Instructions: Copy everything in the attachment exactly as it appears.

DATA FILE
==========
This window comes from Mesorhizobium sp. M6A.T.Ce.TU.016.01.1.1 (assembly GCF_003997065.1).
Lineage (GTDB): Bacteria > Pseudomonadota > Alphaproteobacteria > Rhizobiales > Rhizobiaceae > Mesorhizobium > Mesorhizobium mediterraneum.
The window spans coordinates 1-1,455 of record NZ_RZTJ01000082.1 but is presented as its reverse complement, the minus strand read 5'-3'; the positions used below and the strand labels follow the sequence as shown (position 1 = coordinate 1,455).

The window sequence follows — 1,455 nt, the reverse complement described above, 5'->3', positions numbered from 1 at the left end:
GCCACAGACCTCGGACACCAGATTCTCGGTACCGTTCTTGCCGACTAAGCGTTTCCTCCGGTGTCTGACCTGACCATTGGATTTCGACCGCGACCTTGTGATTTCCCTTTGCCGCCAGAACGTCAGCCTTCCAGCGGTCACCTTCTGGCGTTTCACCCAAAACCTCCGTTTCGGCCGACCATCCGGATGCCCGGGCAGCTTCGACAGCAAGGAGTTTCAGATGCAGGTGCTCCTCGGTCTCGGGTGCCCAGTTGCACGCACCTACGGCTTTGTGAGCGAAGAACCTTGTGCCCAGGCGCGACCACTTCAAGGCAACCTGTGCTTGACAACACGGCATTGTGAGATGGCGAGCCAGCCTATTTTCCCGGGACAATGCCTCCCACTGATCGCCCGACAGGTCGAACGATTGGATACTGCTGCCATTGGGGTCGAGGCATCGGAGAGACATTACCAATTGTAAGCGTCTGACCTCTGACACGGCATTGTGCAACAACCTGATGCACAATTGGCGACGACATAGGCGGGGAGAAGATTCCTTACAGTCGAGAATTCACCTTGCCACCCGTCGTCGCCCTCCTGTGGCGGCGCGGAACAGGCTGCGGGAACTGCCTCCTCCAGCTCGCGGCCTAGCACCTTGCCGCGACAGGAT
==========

This window comes from Mesorhizobium sp. M6A.T.Ce.TU.016.01.1.1 (assembly GCF_003997065.1).
Lineage (GTDB): Bacteria > Pseudomonadota > Alphaproteobacteria > Rhizobiales > Rhizobiaceae > Mesorhizobium > Mesorhizobium mediterraneum.
The window spans coordinates 1-1,455 of record NZ_RZTJ01000082.1 but is presented as its reverse complement, the minus strand read 5'-3'; the positions used below and the strand labels follow the sequence as shown (position 1 = coordinate 1,455).

The window sequence follows — 1,455 nt, the reverse complement described above, 5'->3', positions numbered from 1 at the left end:
GCCACAGACCTCGGACACCAGATTCTCGGTACCGTTCTTGCCGACTAAGCGTTTCCTCCGGTGTCTGACCTGACCATTGGATTTCGACCGCGACCTTGTGATTTCCCTTTGCCGCCAGAACGTCAGCCTTCCAGCGGTCACCTTCTGGCGTTTCACCCAAAACCTCCGTTTCGGCCGACCATCCGGATGCCCGGGCAGCTTCGACAGCAAGGAGTTTCAGATGCAGGTGCTCCTCGGTCTCGGGTGCCCAGTTGCACGCACCTACGGCTTTGTGAGCGAAGAACCTTGTGCCCAGGCGCGACCACTTCAAGGCAACCTGTGCTTGACAACACGGCATTGTGAGATGGCGAGCCAGCCTATTTTCCCGGGACAATGCCTCCCACTGATCGCCCGACAGGTCGAACGATTGGATACTGCTGCCATTGGGGTCGAGGCATCGGAGAGACATTACCAATTGTAAGCGTCTGACCTCTGACACGGCATTGTGCAACAACCTGATGCACAATTGGCGACGACATAGGCGGGGAGAAGATTCCTTACAGTCGAGAATTCACCTTGCCACCCGTCGTCGCCCTCCTGTGGCGGCGCGGAACAGGCTGCGGGAACTGCCTCCTCCAGCTCGCGGCCTAGCACCTTGCCGCGACAGGAT